Under a contractor arrangement, the workers are really the capitalists. They own their own tools, set their own hours, take their own risks. The company they are contracting with merely facilitates an exchange between seller and buyer. As one Uber driver told me, “I’m a venture capitalist.”

But if the government forces an end to the contractor designation, and the tens of millions of people who use it, employers will have to take on massive new burdens. They will have to take out withholding tax, provide health insurance, tax people in new ways, offer unemployment insurance, and provide a huge panoply of mandated benefits. This is what it means to be an employee in the United States today.

To be a contract employee means that you work your own hours, you manage your own taxes, are responsible for your own health care, but you also own your own tools and equipment and face no restrictions on the terms of your business association. You manage your own life.

The contractor designation gets us much closer to how things would be in a free market. Before the government started mucking with employment contracts, labor and capital made agreements in the same way as producers and consumers. They negotiated the terms. They traded to their mutual benefit. All parties won.

The Wrecking of the Employment Contract

The interventions began more than 100 years ago with the income tax that slowly began to pillage salaries. Then came “child” labor laws, minimum wages, Social Security, and unemployment insurance. Then came actual control of wages in the New Deal.

It really got bad in World War II with the withholding tax that turned businesses into tax-collection agencies. The pace of decline accelerated after the war. More goodies were added in the “payroll tax,” which surreptitiously collects more from the average household than the income tax.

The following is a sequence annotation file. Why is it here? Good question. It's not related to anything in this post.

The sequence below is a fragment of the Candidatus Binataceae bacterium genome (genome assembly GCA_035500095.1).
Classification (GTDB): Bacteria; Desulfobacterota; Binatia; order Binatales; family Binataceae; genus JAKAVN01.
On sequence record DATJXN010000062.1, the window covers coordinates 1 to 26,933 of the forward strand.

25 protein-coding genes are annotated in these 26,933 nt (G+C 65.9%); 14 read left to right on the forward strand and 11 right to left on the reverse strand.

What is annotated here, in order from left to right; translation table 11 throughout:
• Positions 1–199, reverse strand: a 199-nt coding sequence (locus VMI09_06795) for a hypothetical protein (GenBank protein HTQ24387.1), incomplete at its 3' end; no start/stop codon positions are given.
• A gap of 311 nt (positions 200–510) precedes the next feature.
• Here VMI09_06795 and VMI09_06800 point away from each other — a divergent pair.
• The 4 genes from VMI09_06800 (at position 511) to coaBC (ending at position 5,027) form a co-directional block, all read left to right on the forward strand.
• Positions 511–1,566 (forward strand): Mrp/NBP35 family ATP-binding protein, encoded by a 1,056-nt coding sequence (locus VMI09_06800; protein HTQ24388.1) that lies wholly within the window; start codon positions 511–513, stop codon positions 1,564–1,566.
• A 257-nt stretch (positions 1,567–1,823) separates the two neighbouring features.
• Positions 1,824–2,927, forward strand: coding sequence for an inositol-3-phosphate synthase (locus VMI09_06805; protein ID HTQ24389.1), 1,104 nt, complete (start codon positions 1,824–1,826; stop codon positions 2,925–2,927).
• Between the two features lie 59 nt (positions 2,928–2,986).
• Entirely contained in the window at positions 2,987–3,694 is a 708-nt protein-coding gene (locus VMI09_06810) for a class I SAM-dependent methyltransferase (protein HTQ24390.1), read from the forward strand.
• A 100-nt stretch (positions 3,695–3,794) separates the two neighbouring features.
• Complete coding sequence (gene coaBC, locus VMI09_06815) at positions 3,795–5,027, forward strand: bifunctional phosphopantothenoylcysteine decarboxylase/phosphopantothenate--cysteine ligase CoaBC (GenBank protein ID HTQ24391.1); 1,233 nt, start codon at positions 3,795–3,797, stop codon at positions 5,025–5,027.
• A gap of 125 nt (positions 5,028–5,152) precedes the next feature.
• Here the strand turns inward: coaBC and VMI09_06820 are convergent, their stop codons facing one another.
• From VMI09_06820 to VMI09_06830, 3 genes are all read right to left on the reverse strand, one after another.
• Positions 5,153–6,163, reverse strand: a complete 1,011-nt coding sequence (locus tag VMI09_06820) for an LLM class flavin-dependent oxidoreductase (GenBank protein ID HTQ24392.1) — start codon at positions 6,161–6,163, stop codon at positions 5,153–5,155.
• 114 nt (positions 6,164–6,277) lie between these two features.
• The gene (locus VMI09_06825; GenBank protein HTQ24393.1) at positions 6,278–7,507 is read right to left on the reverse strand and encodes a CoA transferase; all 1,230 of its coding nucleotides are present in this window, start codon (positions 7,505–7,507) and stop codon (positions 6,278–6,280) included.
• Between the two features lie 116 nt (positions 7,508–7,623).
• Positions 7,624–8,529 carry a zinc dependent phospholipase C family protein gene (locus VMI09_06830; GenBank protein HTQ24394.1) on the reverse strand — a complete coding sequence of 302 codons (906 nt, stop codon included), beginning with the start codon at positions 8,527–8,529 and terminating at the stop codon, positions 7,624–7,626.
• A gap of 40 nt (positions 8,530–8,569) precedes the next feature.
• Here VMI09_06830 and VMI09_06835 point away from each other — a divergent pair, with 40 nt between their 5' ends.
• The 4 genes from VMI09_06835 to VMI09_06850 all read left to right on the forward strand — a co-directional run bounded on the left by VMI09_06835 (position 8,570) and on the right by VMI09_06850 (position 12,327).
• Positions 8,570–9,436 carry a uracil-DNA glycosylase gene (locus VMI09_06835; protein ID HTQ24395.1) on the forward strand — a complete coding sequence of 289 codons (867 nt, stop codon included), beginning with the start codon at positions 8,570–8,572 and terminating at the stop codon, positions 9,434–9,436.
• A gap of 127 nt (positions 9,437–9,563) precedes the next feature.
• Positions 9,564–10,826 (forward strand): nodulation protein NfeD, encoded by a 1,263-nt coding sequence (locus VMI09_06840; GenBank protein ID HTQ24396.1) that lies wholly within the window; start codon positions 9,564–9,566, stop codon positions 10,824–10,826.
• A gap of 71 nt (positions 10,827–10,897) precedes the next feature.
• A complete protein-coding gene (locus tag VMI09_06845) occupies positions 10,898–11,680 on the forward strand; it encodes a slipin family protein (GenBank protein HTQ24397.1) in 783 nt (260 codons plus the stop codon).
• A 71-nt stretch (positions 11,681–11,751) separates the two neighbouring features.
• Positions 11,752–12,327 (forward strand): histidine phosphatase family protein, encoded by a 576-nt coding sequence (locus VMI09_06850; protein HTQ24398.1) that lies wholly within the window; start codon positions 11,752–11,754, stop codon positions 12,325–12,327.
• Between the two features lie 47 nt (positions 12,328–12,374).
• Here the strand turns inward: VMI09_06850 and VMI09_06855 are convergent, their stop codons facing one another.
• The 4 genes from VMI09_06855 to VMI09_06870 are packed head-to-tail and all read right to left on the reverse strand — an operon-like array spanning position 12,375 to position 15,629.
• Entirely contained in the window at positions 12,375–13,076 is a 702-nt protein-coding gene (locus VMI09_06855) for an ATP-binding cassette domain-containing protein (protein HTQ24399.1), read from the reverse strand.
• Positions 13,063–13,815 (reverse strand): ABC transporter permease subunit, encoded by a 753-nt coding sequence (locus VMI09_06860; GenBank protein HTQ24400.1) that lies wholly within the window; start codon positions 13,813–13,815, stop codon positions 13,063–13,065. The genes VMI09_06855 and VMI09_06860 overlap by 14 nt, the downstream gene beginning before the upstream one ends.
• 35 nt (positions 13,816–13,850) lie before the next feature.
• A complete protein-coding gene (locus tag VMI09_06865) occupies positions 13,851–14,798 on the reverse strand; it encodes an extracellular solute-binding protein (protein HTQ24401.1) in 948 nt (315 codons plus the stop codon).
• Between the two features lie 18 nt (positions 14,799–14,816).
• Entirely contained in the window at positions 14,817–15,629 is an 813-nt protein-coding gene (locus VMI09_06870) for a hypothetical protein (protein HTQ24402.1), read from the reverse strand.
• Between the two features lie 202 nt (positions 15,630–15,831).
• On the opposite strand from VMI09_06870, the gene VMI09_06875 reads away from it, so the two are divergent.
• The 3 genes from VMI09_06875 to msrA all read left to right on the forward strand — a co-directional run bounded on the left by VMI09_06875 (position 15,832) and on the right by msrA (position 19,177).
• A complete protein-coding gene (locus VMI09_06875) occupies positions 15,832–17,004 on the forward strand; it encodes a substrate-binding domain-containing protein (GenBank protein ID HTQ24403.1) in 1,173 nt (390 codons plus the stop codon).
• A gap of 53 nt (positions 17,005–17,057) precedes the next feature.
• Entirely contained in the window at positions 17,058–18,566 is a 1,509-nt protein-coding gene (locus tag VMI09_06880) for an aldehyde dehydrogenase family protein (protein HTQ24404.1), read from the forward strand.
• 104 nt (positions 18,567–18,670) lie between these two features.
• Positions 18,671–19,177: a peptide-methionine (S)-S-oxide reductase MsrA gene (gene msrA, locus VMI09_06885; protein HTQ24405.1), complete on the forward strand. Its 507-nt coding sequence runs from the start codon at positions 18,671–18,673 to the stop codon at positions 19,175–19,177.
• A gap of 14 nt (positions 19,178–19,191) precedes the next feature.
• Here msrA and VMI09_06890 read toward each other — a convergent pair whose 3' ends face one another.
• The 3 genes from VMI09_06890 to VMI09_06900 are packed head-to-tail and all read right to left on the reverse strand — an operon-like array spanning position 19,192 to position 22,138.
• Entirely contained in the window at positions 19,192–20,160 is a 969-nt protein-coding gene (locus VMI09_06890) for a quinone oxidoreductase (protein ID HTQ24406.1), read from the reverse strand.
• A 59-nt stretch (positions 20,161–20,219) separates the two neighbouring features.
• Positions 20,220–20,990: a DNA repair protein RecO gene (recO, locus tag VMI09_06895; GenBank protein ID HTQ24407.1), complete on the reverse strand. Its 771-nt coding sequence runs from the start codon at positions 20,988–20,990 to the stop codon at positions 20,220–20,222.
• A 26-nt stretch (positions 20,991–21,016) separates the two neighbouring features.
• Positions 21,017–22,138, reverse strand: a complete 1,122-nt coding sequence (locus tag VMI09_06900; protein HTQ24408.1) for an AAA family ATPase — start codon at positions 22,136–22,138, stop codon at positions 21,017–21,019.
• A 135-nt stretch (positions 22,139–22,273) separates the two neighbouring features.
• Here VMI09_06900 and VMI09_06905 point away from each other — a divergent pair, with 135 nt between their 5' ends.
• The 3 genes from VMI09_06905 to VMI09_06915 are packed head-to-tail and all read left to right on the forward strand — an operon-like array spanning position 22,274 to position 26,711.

The result is strange. All these taxes and mandates were supposed to create worker rights. What they actually do is fundamentally change the nature of the employment contract. It replaces mutual benefit with a dependency relationship that has seriously bogged down labor markets.

How many people do you know who hold on to jobs they hate just because they like the “benefits” that come with them? I know plenty. It’s called job lock, and it’s ruining work, calcifying the economy, and limiting choices for many people.

All these interventions have made labor markets less dynamic, reduce human choice, harmed new business creation, and roped vast swaths of the enterprising sector into a tight relationship with government. The end result doesn’t look like free enterprise. It looks like corporate fascism.

The sharing economy is providing new options by exploiting the hint of freedom that still exists. And thanks to mobile technology and the app economy, the results have been spectacular. Innovation, job creation, consumer services, unimagined forms of progress — all trace to this one feature of the labor contract.

This is why the plot to change the designation is so insidious. You don’t have to do anything but tighten the way the IRS regards these contracts. That can be done through an administrative ruling. No legislation is even necessary. One memo, a few court cases, and you are done. The most brilliant single change in economic structures in our time is blown to smithereens.

In truth, the technology to link labor and capital on a peer-to-peer basis isn’t going anywhere. It is already loose in the world. The US political system can either embrace it as progress or strangle it in the crib and, with it, kill growth prospects for the future.